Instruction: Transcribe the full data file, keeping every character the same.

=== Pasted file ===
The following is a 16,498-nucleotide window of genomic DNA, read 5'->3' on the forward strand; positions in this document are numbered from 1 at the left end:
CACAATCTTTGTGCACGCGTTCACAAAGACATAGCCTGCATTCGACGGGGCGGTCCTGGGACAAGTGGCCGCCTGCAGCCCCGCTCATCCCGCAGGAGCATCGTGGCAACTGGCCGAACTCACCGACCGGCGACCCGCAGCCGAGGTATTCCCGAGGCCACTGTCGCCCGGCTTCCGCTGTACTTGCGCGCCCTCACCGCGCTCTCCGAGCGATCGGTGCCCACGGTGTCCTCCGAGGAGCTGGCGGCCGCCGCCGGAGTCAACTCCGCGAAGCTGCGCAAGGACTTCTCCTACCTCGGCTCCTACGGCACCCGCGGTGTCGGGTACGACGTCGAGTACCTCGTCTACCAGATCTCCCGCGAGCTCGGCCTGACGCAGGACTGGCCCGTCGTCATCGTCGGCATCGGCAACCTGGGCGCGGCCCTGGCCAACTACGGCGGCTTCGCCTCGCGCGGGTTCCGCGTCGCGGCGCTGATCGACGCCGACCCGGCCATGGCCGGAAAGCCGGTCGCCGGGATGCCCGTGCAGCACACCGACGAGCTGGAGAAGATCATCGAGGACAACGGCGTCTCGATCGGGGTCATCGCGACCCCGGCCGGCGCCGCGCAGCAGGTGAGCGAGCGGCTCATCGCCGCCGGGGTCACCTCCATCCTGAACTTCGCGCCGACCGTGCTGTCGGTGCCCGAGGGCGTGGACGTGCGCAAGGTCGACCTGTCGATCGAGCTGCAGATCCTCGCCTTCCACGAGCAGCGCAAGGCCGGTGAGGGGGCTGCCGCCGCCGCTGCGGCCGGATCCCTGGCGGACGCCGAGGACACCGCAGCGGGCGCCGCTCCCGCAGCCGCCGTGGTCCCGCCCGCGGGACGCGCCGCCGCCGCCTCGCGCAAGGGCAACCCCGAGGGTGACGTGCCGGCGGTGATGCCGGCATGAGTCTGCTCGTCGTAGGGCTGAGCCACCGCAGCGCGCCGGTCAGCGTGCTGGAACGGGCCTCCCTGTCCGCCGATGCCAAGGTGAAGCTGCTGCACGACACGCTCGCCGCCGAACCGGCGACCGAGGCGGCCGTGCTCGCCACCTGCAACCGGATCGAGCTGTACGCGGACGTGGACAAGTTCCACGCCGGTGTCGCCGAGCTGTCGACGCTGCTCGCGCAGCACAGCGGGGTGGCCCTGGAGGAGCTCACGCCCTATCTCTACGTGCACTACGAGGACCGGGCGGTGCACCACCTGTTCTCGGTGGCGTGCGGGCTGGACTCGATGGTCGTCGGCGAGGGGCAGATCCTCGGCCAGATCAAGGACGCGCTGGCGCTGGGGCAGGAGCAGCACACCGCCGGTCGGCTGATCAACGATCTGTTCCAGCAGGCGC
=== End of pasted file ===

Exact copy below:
The following is a 16,498-nucleotide window of genomic DNA, read 5'->3' on the forward strand; positions in this document are numbered from 1 at the left end:
CACAATCTTTGTGCACGCGTTCACAAAGACATAGCCTGCATTCGACGGGGCGGTCCTGGGACAAGTGGCCGCCTGCAGCCCCGCTCATCCCGCAGGAGCATCGTGGCAACTGGCCGAACTCACCGACCGGCGACCCGCAGCCGAGGTATTCCCGAGGCCACTGTCGCCCGGCTTCCGCTGTACTTGCGCGCCCTCACCGCGCTCTCCGAGCGATCGGTGCCCACGGTGTCCTCCGAGGAGCTGGCGGCCGCCGCCGGAGTCAACTCCGCGAAGCTGCGCAAGGACTTCTCCTACCTCGGCTCCTACGGCACCCGCGGTGTCGGGTACGACGTCGAGTACCTCGTCTACCAGATCTCCCGCGAGCTCGGCCTGACGCAGGACTGGCCCGTCGTCATCGTCGGCATCGGCAACCTGGGCGCGGCCCTGGCCAACTACGGCGGCTTCGCCTCGCGCGGGTTCCGCGTCGCGGCGCTGATCGACGCCGACCCGGCCATGGCCGGAAAGCCGGTCGCCGGGATGCCCGTGCAGCACACCGACGAGCTGGAGAAGATCATCGAGGACAACGGCGTCTCGATCGGGGTCATCGCGACCCCGGCCGGCGCCGCGCAGCAGGTGAGCGAGCGGCTCATCGCCGCCGGGGTCACCTCCATCCTGAACTTCGCGCCGACCGTGCTGTCGGTGCCCGAGGGCGTGGACGTGCGCAAGGTCGACCTGTCGATCGAGCTGCAGATCCTCGCCTTCCACGAGCAGCGCAAGGCCGGTGAGGGGGCTGCCGCCGCCGCTGCGGCCGGATCCCTGGCGGACGCCGAGGACACCGCAGCGGGCGCCGCTCCCGCAGCCGCCGTGGTCCCGCCCGCGGGACGCGCCGCCGCCGCCTCGCGCAAGGGCAACCCCGAGGGTGACGTGCCGGCGGTGATGCCGGCATGAGTCTGCTCGTCGTAGGGCTGAGCCACCGCAGCGCGCCGGTCAGCGTGCTGGAACGGGCCTCCCTGTCCGCCGATGCCAAGGTGAAGCTGCTGCACGACACGCTCGCCGCCGAACCGGCGACCGAGGCGGCCGTGCTCGCCACCTGCAACCGGATCGAGCTGTACGCGGACGTGGACAAGTTCCACGCCGGTGTCGCCGAGCTGTCGACGCTGCTCGCGCAGCACAGCGGGGTGGCCCTGGAGGAGCTCACGCCCTATCTCTACGTGCACTACGAGGACCGGGCGGTGCACCACCTGTTCTCGGTGGCGTGCGGGCTGGACTCGATGGTCGTCGGCGAGGGGCAGATCCTCGGCCAGATCAAGGACGCGCTGGCGCTGGGGCAGGAGCAGCACACCGCCGGTCGGCTGATCAACGATCTGTTCCAGCAGGCGC